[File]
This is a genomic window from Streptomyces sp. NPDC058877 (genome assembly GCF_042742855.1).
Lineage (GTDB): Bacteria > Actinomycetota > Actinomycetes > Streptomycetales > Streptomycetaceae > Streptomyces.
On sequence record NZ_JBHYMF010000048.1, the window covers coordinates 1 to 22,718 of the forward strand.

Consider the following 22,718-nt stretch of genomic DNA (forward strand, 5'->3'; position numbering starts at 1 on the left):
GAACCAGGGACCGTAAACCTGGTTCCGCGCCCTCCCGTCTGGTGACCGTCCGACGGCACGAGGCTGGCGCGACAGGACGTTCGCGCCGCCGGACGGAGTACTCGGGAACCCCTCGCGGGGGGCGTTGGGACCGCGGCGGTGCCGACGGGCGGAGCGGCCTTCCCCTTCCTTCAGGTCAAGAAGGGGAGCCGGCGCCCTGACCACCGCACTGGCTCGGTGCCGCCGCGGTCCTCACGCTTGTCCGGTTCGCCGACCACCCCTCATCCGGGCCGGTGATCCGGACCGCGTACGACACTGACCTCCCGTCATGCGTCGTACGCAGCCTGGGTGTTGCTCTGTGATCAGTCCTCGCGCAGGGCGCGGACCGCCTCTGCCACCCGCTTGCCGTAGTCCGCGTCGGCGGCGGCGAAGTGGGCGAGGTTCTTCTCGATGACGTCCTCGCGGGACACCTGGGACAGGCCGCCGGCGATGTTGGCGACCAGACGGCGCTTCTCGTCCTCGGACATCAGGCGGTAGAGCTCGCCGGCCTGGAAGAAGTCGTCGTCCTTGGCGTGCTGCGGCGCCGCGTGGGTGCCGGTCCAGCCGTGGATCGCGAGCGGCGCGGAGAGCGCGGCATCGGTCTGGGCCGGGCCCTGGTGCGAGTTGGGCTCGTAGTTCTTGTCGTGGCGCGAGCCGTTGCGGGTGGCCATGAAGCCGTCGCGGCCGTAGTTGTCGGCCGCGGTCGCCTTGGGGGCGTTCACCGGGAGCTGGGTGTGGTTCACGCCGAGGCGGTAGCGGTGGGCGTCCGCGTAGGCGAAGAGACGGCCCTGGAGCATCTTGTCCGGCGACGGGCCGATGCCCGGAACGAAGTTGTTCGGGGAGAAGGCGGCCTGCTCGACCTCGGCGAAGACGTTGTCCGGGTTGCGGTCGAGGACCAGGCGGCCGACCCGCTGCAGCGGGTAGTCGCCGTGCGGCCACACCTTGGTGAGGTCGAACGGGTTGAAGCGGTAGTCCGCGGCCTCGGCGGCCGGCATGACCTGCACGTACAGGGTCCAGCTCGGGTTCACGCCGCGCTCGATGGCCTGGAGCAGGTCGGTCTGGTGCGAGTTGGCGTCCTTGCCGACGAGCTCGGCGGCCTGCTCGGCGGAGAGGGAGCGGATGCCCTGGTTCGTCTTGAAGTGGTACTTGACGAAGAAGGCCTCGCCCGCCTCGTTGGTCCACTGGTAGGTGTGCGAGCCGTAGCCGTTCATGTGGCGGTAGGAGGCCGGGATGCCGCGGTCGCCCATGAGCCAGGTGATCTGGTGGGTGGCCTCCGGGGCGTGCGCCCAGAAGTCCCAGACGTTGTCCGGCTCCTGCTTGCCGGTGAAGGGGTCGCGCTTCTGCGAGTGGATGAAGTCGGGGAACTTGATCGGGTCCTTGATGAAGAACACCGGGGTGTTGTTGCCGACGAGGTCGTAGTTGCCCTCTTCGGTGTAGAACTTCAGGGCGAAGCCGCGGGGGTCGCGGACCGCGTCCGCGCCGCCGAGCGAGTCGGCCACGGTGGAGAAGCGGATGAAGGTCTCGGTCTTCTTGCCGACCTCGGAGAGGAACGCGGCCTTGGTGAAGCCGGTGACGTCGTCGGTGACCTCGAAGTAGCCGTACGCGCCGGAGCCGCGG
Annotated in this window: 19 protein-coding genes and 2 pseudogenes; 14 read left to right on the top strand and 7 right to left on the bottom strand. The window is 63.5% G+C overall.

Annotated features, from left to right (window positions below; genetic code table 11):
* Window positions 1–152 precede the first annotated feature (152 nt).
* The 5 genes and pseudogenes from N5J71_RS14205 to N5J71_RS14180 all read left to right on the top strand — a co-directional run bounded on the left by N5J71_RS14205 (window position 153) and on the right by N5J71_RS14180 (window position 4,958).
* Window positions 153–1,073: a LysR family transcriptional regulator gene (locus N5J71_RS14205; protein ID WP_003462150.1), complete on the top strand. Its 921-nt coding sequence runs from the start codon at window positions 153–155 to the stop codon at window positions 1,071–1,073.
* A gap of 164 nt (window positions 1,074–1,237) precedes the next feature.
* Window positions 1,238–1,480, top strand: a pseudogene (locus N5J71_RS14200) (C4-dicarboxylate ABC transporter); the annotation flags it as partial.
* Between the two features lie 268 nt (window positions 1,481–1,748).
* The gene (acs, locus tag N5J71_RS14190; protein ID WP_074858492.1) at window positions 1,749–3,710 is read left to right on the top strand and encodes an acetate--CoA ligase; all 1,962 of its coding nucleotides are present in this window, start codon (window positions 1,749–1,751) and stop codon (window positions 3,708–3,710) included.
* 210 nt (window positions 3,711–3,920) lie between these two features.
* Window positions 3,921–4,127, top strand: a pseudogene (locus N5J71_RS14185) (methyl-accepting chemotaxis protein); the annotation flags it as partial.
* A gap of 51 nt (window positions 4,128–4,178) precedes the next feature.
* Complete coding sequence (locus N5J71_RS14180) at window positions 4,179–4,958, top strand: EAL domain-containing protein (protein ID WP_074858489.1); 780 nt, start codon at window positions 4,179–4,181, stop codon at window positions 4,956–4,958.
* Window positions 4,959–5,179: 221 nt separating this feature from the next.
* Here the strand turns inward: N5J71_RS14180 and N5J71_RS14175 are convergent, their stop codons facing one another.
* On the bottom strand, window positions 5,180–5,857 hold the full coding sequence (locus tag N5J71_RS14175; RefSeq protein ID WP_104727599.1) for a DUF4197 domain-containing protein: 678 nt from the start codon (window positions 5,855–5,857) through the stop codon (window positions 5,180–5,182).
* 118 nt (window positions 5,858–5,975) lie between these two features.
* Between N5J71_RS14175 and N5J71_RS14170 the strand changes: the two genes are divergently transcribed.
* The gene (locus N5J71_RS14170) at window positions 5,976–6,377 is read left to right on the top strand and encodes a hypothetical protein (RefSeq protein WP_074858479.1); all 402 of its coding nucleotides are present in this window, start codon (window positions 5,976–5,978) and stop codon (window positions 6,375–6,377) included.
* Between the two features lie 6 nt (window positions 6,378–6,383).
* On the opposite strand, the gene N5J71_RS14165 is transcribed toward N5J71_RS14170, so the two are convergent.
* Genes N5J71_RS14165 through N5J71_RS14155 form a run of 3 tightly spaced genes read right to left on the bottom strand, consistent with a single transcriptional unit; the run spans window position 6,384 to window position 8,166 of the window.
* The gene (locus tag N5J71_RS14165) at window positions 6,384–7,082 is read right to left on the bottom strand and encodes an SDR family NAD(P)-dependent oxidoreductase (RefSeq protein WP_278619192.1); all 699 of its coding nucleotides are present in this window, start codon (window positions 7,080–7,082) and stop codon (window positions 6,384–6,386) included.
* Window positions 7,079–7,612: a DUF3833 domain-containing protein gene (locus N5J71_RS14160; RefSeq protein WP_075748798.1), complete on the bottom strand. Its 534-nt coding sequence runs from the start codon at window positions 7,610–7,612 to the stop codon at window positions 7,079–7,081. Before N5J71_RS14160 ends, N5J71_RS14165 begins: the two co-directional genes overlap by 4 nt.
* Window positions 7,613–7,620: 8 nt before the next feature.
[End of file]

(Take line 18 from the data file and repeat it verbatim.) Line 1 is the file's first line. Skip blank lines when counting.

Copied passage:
* Complete coding sequence (locus N5J71_RS14180) at window positions 4,179–4,958, top strand: EAL domain-containing protein (protein ID WP_074858489.1); 780 nt, start codon at window positions 4,179–4,181, stop codon at window positions 4,956–4,958.